THIS COMPETITION HAS ENDED
Do you like what you see here? Go on, admit it. If you could take this camper bush, you would. I don’t blame you: it’s a nice setup. But here’s the best bit: this Skamper Kampers Ranger soft-floor, side-fold camper will be given away to one lucky Go RV reader.
Yep, we’re celebrating the launch of Australia’s newest RV media company and this little beauty could be all yours…
The Ranger takes the excuses out of camping. As one of the best-value camper trailers on the market, there’s no reason to wait until your ship comes in, the kids leave home, or you win the lottery. At $7000 ex-Sydney (dealer delivery charges would apply in other states), the Ranger offers solid bang-for-buck and enough features to comfortably get you into the bush or the outback.
The 100x50x3mm hot-dipped-galvanised chassis is a continuous, one-piece unit. This means there are no joins or welds in the main chassis rails from the tip of the drawbar through to the tail of the camper. The sides of the trailer are constructed of 2.5mm checkerplate, so it will happily take a beating on rough tracks.
As standard, the Ranger gets the tried-and-proven McHitch offroad coupling, which provides complete horizontal and vertical articulation, while a mesh stoneguard protects the drawbar-mounted spare wheel and checkerplate toolbox.
Beneath the camper, you’ll find a 70L fresh water tank – enough to keep you going for three or four days away from civilisation – and beam-axle leaf-spring suspension fitted with one shock absorber per side. The 15in steel wheels have six studs with a Land Cruiser pattern.
The stainless steel tailgate kitchen can be used whether the camper is set-up or packed down. It includes a sink with hand-pumped water, utensil cupboard, and storage for a BYO barbecue. A two-burner gas unit would fit nicely.
At the back of the trailer, you’ll also find a couple of quick-drop stabilisers and even a hitch receiver for a bike rack. Not bad at all.
The ply tent base lifts on gas struts to provide access to the trailer’s tub storage space. Even with the awning walls and floor folded up inside, there’s acres of space here in which to store your camp table, chairs, kids’ bunks, sleeping bags, and even your surfboard.
Two people who’ve done it a few times before will have the Ranger set-up in 15 minutes or less. Our giveaway camper has a 9ft tent (a 12ft tent is available), and an enclosable awning as standard. Side and front walls, along with a floor and a ‘skirt’ to close off the space around the swing-out kitchen, are all included as part of the package. Did I mention that a self-erecting tropical roof is fitted? As I said, this camper is very good value.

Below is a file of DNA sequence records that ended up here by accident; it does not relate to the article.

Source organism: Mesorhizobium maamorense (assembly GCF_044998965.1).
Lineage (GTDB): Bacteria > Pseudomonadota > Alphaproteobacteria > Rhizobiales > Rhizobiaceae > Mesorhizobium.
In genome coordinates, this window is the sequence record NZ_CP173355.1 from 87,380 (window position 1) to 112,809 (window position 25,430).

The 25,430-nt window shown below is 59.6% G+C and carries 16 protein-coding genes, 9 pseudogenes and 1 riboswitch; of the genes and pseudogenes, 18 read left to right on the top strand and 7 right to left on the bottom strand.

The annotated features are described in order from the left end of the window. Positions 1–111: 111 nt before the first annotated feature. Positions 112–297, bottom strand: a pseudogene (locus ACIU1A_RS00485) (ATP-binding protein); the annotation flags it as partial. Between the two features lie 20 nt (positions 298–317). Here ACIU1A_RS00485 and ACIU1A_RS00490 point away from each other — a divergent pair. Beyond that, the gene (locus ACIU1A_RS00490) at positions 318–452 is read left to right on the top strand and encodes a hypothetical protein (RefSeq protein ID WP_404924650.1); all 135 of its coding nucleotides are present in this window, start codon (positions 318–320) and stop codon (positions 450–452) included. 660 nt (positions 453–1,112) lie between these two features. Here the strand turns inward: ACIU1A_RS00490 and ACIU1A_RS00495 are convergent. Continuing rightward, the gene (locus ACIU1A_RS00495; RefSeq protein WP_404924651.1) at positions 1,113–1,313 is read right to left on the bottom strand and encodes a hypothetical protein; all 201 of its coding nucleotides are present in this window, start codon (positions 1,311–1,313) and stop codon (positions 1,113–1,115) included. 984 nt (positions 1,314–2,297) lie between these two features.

Inside, the tent is large enough to accommodate a portable bunk and small camp table, while the king-size bed with high-density foam mattress has a zip-up screen for privacy. Lift up the mattress and you can access the main trailer storage area via two hatches in the ply base. It’s a tad awkward, sure, but manageable.
On a hot night, you can unzip the lower half of the canvas wall, on the offside of the trailer, for extra ventilation (there’s a built-in flycreen), or unzip the flyscreen too in order to access your jerry cans… not for fuel, necessarily, but perhaps one of them is filled with fresh water.
Those who scoff that the Ranger is too basic or otherwise lacks equipment are entirely missing the point. No, the Ranger doesn’t have a radar dish, spa bath or chandelier. Instead, this camper offers an affordable and reliable way of getting off the beaten track now, rather than waiting until you’re old enough to cash out your super.
Naturally, if you like what you see here but wouldn’t mind a few extras, just upgrade to the Ranger XL. With additional specs including a gull-wing toolbox, 12V water pump, larger tank, independent suspension, and an onboard 105Ah battery, it’s only 400mm longer and about 160kg heavier than the base-model Ranger seen here.
Mind you, that extra 160kg of weight is, for most of us, chicken feed when you consider the Tare weight is still only 910kg for the XL unit. In fact, my wife’s Commodore wagon would tow either Ranger with ease. It’d be more at home behind my 80 Series, though. After all, the Ranger is built for the tracks of the High Country, where only a fool in desperate search of You Tube views would take a Commodore.
So good luck to all who enter this competition. Our Ranger is destined to provide one of you with awesome memories… the only question is who.
FIT AND FINISH –
HITS & MISSES
THIS COMPETITION HAS ENDED
- Overall length: 4.1m
- Trailer width: 1.8m
- Travel height: 1.3m
- Tare: 750kg
- ATM: 1400kg
- Trailer construction: 2.5mm checkerplate steel
- Canvas: 15oz
- Coupling: McHitch offroad
- Chassis: 100x50x3mm hot-dipped-galvanised steel
- Suspension: beam-axle leaf-spring with one dampener per wheel
- Brakes: 10in electric
- Wheels: 15in steel with 235/70 tyres
- Fresh water: 1x70L
- Awning: Canvas awning with zip-on walls, front and ground included
- Battery: No
- Solar: No
- Gas cylinders: 2x4kg holders provided
- Jerry cans: 2 holders provided
- Sway control: No
- Cooking: Swing-out tailgate kitchen with sink and water; BYO portable gas barbecue
- Refrigeration: No
- Shower: No
- Lighting: No
- Hot water: No
$7000 ex-Sydney (dealer delivery charges apply in other states)
Authorised under NSW Permit No. LTPS/17/11644 SA Permit No. T17/267 ACT Permit No. TP 17/00292. Click here for terms and conditions.